There is a certain kind of woman who dresses for no-one but herself. Ladies that carry themselves with a quiet confidence and the subtle throw-down: “I don’t give a damn what you think – I look fabulous.” I’d quite like to count myself amongst those women. Some days I pull it off. Some days I don’t. There is an art to dressing fearlessly – and it is so much more to do with state of mind than state of dress.
I remember when I was ten years old. All I wanted to wear was a purple polo shirt and a pair of black shorts. Like every other girl in my class. My mum’s tastes, however, were not quite so Kmart. A dressmaker, she sourced inspiration for my outfits from German vogue magazines. I remember going to school in a pink and purple geometric print sweater dress, paired with hot pink tights and black ballet slippers. It was fashionable at the time. It was not how the girls in my class dressed. I looked at myself and the outfit in the mirror – confused. My ten year old mind comprehended it looked good but also anticipated the inevitable persecution for dressing so differently. And the inevitable persecution came. The teasing with the clear undertone of “who the hell do you think you are?” Later that tear-stained day one of the kinder girls sidled over to me and whispered “I love it. I wish I was brave enough to wear something like that.”
At ten years old, all I wanted was to fit in. I wanted to disappear into the ubiquity of same-same clothing. But I learned something that day that I took into adulthood. The first realisation that clothes could be camouflage or they could be armour. That you could use them to fit in or stand out. And if you chose the latter, sniggers might be closer to jealousy than disparagement.
I didn’t become a ten year old fashion icon – far, far from it. My teenage years were filled with same sartorial mistakes as everyone else. In fact, I don’t think I truly embraced dressing for myself until I became a mother. Early motherhood is often heralded as a style wasteland. For me it was when I stopped caring what other people thought. The need to dress a certain way disappeared. My baby didn’t care what I wore, as long as nipples were easy to access. And I found the freedom to dress how I wanted. A lack of boundaries can lead some people into a style rut but I found it quite liberating. I could be a hippie one day, a dairy-maid the next (well, I was actual a dairy-maid every day), a 60s mod-girl or a boho babe. I could wear flowers in my hair, jingling anklets at my feet or a gold temporary tattoo in the company of a non-judgemental infant. I think motherhood allows us to reinvent ourselves, to rediscover our playful and creative sides. I see no reason why that can’t extend to dressing ourselves.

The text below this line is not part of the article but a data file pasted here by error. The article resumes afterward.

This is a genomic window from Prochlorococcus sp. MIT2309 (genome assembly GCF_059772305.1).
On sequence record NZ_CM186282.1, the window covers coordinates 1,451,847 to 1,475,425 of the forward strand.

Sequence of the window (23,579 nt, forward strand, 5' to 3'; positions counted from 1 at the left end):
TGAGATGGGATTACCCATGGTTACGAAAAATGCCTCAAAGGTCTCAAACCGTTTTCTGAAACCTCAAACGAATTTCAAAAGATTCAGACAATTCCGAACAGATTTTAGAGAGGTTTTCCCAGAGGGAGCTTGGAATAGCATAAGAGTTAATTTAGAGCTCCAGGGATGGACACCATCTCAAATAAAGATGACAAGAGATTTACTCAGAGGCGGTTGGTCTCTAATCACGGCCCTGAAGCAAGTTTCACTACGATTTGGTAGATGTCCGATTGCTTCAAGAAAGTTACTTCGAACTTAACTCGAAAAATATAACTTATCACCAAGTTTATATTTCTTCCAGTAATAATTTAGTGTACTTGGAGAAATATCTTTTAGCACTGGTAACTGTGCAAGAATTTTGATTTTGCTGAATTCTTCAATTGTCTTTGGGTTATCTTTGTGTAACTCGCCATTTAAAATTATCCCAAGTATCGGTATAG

My boys are older now. I am more often in the company of others and sometimes in a corporate environment. But I still dress to please myself. I still try to dress without fear.
Here are a few little ideas on dressing fearlessly:
- Dip your toes in the water by adding one extra little thing and see where it takes you. Maybe a statement necklace or a fabulous pair of shoes. Once you get a bit braver, keep stepping outside your comfort zone.
- If you see someone wearing something you love (whether offline or online) tell them. Give them a little confidence boost.
- You have to love it. If you don’t love it – you will never wear it with confidence. So if you don’t love it, don’t buy it.
- Think of dressing as a form of creative expression. Give yourself permission to put some creative thinking into it. Have fun.
- Get to know what you suits you and follow that. Don’t listen to style “rules” that limit your choices based on age, shape or size. Listen to yourself and what you love. Wear what makes you smile.